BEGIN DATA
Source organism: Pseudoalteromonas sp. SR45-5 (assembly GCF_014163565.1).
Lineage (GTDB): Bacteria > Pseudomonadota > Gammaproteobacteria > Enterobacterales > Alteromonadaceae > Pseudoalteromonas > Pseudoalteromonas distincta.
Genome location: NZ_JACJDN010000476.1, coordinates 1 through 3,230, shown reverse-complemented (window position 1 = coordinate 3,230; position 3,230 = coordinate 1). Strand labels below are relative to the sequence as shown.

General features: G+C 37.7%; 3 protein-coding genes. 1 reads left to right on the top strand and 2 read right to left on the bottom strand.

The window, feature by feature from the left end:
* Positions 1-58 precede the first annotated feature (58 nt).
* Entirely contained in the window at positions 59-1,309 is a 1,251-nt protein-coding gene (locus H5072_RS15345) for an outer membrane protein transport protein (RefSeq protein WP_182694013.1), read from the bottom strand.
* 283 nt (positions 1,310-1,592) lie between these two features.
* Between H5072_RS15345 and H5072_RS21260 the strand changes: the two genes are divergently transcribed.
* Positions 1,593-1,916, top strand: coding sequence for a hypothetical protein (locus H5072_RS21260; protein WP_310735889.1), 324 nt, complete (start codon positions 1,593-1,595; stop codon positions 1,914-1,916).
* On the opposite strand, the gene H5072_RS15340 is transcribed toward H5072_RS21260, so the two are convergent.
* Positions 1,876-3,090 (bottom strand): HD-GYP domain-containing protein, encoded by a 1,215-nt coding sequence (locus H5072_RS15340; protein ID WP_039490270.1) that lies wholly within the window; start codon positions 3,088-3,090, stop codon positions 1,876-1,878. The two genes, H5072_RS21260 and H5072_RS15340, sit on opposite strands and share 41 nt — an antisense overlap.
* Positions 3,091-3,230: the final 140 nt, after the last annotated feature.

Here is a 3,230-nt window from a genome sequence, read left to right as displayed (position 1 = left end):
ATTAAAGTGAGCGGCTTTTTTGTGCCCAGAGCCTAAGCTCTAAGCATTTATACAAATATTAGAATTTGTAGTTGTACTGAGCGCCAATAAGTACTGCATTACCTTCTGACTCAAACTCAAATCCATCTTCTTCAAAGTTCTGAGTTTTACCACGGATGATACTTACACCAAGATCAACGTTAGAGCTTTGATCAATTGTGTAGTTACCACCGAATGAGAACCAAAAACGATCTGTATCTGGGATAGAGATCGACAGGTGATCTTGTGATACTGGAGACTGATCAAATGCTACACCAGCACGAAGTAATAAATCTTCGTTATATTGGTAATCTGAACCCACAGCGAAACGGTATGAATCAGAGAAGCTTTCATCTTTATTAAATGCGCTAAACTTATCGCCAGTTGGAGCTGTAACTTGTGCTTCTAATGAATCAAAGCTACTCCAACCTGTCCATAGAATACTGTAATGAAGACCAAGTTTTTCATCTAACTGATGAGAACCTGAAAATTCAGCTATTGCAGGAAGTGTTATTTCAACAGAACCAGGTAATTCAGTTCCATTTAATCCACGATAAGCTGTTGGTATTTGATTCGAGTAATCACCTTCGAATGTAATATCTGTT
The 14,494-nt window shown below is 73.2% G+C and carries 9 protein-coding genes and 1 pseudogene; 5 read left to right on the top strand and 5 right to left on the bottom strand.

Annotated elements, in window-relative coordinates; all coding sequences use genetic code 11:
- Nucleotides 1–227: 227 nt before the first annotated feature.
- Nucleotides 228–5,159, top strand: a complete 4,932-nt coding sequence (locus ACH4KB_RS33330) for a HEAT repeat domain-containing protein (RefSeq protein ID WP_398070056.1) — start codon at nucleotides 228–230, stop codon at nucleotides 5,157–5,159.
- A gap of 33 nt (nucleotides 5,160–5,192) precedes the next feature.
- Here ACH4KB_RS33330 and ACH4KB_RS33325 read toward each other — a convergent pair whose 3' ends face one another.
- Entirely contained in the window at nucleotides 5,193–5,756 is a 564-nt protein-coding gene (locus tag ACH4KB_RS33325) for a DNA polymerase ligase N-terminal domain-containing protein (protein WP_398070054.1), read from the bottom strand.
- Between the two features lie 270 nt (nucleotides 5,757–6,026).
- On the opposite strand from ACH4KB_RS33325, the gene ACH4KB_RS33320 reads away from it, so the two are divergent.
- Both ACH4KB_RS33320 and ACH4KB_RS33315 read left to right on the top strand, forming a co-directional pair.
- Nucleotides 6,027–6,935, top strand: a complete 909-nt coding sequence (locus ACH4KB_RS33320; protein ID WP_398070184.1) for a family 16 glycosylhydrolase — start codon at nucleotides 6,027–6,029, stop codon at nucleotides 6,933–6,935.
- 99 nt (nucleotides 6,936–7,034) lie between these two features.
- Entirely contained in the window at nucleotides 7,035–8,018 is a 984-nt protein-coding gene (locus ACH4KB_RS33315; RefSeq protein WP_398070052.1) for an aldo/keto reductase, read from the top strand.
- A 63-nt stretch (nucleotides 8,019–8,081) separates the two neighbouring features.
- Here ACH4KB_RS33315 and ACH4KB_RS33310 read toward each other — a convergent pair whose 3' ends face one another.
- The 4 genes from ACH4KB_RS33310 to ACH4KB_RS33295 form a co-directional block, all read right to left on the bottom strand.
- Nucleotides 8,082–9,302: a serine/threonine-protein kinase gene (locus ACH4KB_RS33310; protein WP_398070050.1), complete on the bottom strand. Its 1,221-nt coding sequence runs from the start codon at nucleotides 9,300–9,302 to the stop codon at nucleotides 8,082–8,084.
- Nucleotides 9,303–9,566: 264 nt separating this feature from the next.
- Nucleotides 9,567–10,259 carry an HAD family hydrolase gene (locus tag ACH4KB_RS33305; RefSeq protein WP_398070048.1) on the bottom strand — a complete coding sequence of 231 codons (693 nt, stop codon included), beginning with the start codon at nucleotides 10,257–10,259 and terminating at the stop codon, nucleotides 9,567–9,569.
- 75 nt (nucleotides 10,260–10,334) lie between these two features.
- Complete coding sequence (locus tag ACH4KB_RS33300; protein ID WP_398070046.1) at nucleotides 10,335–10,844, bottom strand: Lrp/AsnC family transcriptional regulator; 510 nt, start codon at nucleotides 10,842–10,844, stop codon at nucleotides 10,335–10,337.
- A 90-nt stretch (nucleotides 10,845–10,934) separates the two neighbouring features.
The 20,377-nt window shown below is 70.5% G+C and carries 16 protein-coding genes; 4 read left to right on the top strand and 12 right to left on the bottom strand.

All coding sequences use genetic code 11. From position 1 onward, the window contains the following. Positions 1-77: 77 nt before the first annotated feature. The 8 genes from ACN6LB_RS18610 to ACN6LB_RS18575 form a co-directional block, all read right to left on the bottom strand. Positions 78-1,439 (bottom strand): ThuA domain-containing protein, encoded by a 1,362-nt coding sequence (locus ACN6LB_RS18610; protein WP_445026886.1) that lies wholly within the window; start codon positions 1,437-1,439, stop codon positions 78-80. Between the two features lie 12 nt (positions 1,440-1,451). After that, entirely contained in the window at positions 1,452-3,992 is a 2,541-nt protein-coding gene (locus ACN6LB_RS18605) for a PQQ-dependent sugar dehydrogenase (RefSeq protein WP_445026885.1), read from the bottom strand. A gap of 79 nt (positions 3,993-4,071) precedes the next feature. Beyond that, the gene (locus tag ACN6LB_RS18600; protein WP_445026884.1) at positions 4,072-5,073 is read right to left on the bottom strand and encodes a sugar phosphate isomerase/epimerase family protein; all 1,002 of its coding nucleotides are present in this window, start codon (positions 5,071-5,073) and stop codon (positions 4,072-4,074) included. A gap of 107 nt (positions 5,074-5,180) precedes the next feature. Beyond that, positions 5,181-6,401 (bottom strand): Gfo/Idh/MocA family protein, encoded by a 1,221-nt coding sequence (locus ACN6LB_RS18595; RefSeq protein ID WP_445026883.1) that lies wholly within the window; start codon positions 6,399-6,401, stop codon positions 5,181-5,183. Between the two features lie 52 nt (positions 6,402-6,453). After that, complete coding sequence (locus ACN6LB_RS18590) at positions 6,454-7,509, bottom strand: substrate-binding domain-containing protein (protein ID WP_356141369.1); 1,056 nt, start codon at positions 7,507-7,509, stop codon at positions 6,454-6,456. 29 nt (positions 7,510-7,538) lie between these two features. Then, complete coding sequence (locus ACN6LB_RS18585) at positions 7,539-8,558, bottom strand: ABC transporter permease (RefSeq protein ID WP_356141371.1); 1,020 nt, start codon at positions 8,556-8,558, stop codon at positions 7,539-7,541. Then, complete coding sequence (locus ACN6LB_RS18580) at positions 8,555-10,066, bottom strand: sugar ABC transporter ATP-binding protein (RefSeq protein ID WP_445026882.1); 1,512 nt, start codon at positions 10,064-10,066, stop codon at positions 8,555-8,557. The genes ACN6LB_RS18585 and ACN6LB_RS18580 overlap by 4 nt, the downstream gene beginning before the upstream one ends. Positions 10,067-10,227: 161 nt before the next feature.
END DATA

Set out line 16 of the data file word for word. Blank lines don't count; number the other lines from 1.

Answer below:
The 14,494-nt window shown below is 73.2% G+C and carries 9 protein-coding genes and 1 pseudogene; 5 read left to right on the top strand and 5 right to left on the bottom strand.